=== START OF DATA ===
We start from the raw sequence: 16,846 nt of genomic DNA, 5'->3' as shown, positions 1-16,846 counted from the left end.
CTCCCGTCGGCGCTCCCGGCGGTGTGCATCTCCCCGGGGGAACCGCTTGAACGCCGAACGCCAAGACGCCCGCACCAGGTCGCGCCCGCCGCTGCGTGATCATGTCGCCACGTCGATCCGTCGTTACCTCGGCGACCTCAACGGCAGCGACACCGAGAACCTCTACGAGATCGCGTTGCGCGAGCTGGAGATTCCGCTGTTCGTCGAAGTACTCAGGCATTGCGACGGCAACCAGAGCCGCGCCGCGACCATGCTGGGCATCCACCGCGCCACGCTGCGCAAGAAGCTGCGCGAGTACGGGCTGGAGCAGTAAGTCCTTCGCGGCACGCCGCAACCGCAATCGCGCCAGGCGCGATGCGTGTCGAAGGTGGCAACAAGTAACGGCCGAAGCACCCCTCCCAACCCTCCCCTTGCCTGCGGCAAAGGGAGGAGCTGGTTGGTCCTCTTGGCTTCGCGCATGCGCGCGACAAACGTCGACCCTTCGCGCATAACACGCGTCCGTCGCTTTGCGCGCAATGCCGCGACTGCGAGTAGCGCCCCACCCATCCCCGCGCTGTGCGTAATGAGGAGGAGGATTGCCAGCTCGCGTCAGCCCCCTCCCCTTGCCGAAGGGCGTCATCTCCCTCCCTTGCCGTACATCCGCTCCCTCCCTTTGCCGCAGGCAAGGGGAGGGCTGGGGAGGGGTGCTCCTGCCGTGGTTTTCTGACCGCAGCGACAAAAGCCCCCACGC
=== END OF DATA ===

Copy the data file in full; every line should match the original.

We start from the raw sequence: 16,846 nt of genomic DNA, 5'->3' as shown, positions 1-16,846 counted from the left end.
CTCCCGTCGGCGCTCCCGGCGGTGTGCATCTCCCCGGGGGAACCGCTTGAACGCCGAACGCCAAGACGCCCGCACCAGGTCGCGCCCGCCGCTGCGTGATCATGTCGCCACGTCGATCCGTCGTTACCTCGGCGACCTCAACGGCAGCGACACCGAGAACCTCTACGAGATCGCGTTGCGCGAGCTGGAGATTCCGCTGTTCGTCGAAGTACTCAGGCATTGCGACGGCAACCAGAGCCGCGCCGCGACCATGCTGGGCATCCACCGCGCCACGCTGCGCAAGAAGCTGCGCGAGTACGGGCTGGAGCAGTAAGTCCTTCGCGGCACGCCGCAACCGCAATCGCGCCAGGCGCGATGCGTGTCGAAGGTGGCAACAAGTAACGGCCGAAGCACCCCTCCCAACCCTCCCCTTGCCTGCGGCAAAGGGAGGAGCTGGTTGGTCCTCTTGGCTTCGCGCATGCGCGCGACAAACGTCGACCCTTCGCGCATAACACGCGTCCGTCGCTTTGCGCGCAATGCCGCGACTGCGAGTAGCGCCCCACCCATCCCCGCGCTGTGCGTAATGAGGAGGAGGATTGCCAGCTCGCGTCAGCCCCCTCCCCTTGCCGAAGGGCGTCATCTCCCTCCCTTGCCGTACATCCGCTCCCTCCCTTTGCCGCAGGCAAGGGGAGGGCTGGGGAGGGGTGCTCCTGCCGTGGTTTTCTGACCGCAGCGACAAAAGCCCCCACGC